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gloved hand drops liquid into a vial labeled CRISPR

The opening scene of "Unnatural Selection," a four-part docuseries released recently from Netflix, depicts scientist Jennifer Doudna showing off a tiny sample of a colorless liquid. It contains, she says, an enzyme that allows her to add or remove any piece of DNA from any living organisms. This scene launches an exploration of the people who are taking up — and talking up — that opportunity, which Doudna did much to bring about. In this scene though, as in the remainder of the series, there is scant pushback on the hyperbolic narratives tracked over the four episodes. But, having built up the potential of gene editing, "Unnatural Selection" fails to explore the qualifications and correctives that call into question the whole project of gene editing. One wonders, in fact, if the filmmakers were even aware of the larger existential questions it raises.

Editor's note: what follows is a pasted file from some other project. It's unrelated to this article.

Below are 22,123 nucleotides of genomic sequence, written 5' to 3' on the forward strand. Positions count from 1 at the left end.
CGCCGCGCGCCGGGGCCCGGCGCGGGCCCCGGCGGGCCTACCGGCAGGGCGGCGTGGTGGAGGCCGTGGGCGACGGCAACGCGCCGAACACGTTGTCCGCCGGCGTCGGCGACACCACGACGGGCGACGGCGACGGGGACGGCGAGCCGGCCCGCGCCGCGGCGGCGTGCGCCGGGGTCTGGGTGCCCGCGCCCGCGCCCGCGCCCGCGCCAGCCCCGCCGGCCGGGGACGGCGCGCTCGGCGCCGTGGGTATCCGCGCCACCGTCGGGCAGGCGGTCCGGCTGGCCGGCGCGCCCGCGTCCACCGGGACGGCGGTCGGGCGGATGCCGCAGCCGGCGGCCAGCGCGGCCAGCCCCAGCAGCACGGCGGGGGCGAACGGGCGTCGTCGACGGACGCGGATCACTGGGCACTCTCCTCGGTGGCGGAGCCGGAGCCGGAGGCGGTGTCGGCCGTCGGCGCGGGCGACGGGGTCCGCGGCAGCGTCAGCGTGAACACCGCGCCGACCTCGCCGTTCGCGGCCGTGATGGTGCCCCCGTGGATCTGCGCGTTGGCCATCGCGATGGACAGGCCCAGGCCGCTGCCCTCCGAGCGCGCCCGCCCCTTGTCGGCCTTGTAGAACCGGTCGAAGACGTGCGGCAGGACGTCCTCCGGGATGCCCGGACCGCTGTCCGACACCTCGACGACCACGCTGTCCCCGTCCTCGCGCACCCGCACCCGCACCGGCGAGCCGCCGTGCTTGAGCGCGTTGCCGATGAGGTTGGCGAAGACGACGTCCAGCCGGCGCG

The protagonists of the series span an extraordinarily wide spectrum. Spark Therapeutics claims to have invented a gene therapy cure for a special kind of inherited blindness. The biotech company has chosen its smooth-talking and sharply dressed company...